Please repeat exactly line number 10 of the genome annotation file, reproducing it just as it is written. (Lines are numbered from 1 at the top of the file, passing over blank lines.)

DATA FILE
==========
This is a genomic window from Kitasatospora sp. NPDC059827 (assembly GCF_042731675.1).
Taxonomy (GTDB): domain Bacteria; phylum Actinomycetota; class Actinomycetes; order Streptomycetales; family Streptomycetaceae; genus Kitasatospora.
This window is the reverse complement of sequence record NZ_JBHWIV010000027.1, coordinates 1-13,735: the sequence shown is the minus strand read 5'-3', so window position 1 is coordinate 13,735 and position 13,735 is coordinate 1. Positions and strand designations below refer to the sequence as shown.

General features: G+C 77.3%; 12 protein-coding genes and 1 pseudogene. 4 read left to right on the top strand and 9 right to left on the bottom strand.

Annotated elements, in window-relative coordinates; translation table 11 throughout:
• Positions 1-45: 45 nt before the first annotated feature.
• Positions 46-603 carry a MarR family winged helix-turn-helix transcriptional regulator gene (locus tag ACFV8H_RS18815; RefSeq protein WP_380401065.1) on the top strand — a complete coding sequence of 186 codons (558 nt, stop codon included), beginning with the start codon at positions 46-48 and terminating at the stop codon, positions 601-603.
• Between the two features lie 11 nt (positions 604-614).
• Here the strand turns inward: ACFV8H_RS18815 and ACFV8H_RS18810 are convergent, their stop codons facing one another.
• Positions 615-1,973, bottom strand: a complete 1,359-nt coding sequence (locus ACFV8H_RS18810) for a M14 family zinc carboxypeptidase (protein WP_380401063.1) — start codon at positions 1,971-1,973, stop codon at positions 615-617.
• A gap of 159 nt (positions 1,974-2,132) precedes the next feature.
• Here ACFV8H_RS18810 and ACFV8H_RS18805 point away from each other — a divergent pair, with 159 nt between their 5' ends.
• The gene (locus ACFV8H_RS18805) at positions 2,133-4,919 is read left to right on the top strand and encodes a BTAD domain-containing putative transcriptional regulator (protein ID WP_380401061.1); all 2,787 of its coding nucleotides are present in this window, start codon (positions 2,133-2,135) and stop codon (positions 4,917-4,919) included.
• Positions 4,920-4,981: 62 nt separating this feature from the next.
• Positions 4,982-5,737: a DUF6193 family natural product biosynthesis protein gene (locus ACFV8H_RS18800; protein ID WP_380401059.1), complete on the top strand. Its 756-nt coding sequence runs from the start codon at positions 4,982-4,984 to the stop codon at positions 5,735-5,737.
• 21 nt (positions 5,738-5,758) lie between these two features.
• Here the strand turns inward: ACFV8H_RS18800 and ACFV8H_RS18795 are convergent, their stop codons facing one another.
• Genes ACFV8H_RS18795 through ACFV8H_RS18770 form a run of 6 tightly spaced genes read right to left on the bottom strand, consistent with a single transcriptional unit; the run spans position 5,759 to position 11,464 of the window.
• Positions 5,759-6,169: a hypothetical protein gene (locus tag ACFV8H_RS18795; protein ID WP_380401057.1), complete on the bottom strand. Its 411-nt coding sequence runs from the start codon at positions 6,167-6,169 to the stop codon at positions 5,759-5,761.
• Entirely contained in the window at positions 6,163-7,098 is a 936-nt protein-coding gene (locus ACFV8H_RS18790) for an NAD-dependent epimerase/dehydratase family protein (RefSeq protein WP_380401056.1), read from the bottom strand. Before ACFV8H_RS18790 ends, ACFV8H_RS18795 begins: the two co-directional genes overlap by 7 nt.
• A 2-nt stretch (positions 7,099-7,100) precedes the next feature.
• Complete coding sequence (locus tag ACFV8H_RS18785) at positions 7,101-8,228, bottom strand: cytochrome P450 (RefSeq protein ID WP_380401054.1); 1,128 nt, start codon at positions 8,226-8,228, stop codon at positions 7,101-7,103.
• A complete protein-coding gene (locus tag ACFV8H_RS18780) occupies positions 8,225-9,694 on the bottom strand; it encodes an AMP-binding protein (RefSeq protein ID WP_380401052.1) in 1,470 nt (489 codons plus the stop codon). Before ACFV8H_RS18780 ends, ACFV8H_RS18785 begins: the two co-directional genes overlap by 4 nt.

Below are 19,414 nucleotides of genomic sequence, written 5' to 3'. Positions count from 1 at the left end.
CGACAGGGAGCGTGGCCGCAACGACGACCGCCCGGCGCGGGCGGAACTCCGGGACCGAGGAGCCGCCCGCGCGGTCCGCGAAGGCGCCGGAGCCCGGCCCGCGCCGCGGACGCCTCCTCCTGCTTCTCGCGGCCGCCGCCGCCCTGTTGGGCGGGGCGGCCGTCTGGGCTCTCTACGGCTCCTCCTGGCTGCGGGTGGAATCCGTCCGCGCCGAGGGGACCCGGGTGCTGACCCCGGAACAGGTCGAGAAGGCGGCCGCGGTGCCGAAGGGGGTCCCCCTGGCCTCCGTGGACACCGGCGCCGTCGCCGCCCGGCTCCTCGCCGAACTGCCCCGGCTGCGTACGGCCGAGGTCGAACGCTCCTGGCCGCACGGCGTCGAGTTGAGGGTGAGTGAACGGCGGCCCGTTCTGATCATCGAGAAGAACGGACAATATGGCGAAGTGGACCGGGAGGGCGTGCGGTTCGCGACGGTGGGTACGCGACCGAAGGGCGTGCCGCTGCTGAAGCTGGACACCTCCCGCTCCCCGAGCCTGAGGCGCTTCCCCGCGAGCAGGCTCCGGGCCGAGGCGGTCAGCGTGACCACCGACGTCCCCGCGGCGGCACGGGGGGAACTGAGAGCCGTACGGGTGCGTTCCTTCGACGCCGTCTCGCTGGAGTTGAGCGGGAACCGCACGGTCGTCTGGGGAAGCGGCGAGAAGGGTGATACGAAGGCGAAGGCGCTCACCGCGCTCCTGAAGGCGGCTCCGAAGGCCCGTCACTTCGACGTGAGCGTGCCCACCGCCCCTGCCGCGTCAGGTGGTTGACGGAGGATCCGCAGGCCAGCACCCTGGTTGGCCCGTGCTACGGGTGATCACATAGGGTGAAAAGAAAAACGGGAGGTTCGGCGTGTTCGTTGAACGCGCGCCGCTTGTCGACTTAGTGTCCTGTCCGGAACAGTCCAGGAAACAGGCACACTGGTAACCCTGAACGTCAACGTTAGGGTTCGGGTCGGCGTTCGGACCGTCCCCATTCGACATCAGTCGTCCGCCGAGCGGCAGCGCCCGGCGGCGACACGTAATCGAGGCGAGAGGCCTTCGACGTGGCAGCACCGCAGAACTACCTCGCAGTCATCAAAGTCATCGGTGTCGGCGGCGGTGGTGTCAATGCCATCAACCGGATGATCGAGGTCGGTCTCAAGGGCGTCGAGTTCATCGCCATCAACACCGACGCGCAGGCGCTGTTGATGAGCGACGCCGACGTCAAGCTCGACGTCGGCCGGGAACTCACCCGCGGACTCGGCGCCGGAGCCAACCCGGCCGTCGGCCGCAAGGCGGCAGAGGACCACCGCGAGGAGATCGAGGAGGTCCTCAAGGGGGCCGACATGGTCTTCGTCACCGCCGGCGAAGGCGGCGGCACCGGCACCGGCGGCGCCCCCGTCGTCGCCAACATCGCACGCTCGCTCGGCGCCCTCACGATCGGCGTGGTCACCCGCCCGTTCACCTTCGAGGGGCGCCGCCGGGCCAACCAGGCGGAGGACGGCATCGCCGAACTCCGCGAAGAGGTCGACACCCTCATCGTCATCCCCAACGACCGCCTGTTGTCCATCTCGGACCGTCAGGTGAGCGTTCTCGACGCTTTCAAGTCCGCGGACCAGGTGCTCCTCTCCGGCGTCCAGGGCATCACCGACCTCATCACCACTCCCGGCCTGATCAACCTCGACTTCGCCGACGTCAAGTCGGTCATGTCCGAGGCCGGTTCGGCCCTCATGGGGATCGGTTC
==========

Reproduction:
• Positions 615-1,973, bottom strand: a complete 1,359-nt coding sequence (locus ACFV8H_RS18810) for a M14 family zinc carboxypeptidase (protein WP_380401063.1) — start codon at positions 1,971-1,973, stop codon at positions 615-617.